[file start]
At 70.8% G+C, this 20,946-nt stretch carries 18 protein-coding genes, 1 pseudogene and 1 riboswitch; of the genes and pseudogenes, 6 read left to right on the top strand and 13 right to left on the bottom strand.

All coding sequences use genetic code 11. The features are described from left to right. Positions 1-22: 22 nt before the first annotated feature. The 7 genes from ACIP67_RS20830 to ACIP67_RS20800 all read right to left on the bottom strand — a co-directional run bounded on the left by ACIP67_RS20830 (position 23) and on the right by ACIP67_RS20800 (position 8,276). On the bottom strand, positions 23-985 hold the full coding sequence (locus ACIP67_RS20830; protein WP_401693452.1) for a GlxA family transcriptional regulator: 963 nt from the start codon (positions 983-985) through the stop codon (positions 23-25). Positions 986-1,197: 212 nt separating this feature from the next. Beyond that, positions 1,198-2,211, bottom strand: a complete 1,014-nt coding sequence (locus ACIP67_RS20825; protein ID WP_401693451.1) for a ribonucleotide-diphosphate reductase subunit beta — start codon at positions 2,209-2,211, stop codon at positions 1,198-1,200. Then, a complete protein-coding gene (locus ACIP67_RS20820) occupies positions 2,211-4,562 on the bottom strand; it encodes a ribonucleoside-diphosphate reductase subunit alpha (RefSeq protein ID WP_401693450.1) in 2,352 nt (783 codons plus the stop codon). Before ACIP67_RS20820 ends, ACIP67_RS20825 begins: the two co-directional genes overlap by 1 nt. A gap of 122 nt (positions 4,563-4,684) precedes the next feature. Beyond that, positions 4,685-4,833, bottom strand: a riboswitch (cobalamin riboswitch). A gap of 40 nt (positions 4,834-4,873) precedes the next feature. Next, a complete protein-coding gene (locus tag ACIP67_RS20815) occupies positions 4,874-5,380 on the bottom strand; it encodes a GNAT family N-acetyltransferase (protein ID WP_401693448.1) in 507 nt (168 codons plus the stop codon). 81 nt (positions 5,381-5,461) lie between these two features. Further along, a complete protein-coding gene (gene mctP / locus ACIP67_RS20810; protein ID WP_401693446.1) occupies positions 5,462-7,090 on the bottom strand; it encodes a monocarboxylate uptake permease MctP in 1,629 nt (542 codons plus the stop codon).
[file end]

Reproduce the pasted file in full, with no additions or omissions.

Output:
At 70.8% G+C, this 20,946-nt stretch carries 18 protein-coding genes, 1 pseudogene and 1 riboswitch; of the genes and pseudogenes, 6 read left to right on the top strand and 13 right to left on the bottom strand.

All coding sequences use genetic code 11. The features are described from left to right. Positions 1-22: 22 nt before the first annotated feature. The 7 genes from ACIP67_RS20830 to ACIP67_RS20800 all read right to left on the bottom strand — a co-directional run bounded on the left by ACIP67_RS20830 (position 23) and on the right by ACIP67_RS20800 (position 8,276). On the bottom strand, positions 23-985 hold the full coding sequence (locus ACIP67_RS20830; protein WP_401693452.1) for a GlxA family transcriptional regulator: 963 nt from the start codon (positions 983-985) through the stop codon (positions 23-25). Positions 986-1,197: 212 nt separating this feature from the next. Beyond that, positions 1,198-2,211, bottom strand: a complete 1,014-nt coding sequence (locus ACIP67_RS20825; protein ID WP_401693451.1) for a ribonucleotide-diphosphate reductase subunit beta — start codon at positions 2,209-2,211, stop codon at positions 1,198-1,200. Then, a complete protein-coding gene (locus ACIP67_RS20820) occupies positions 2,211-4,562 on the bottom strand; it encodes a ribonucleoside-diphosphate reductase subunit alpha (RefSeq protein ID WP_401693450.1) in 2,352 nt (783 codons plus the stop codon). Before ACIP67_RS20820 ends, ACIP67_RS20825 begins: the two co-directional genes overlap by 1 nt. A gap of 122 nt (positions 4,563-4,684) precedes the next feature. Beyond that, positions 4,685-4,833, bottom strand: a riboswitch (cobalamin riboswitch). A gap of 40 nt (positions 4,834-4,873) precedes the next feature. Next, a complete protein-coding gene (locus tag ACIP67_RS20815) occupies positions 4,874-5,380 on the bottom strand; it encodes a GNAT family N-acetyltransferase (protein ID WP_401693448.1) in 507 nt (168 codons plus the stop codon). 81 nt (positions 5,381-5,461) lie between these two features. Further along, a complete protein-coding gene (gene mctP / locus ACIP67_RS20810; protein ID WP_401693446.1) occupies positions 5,462-7,090 on the bottom strand; it encodes a monocarboxylate uptake permease MctP in 1,629 nt (542 codons plus the stop codon).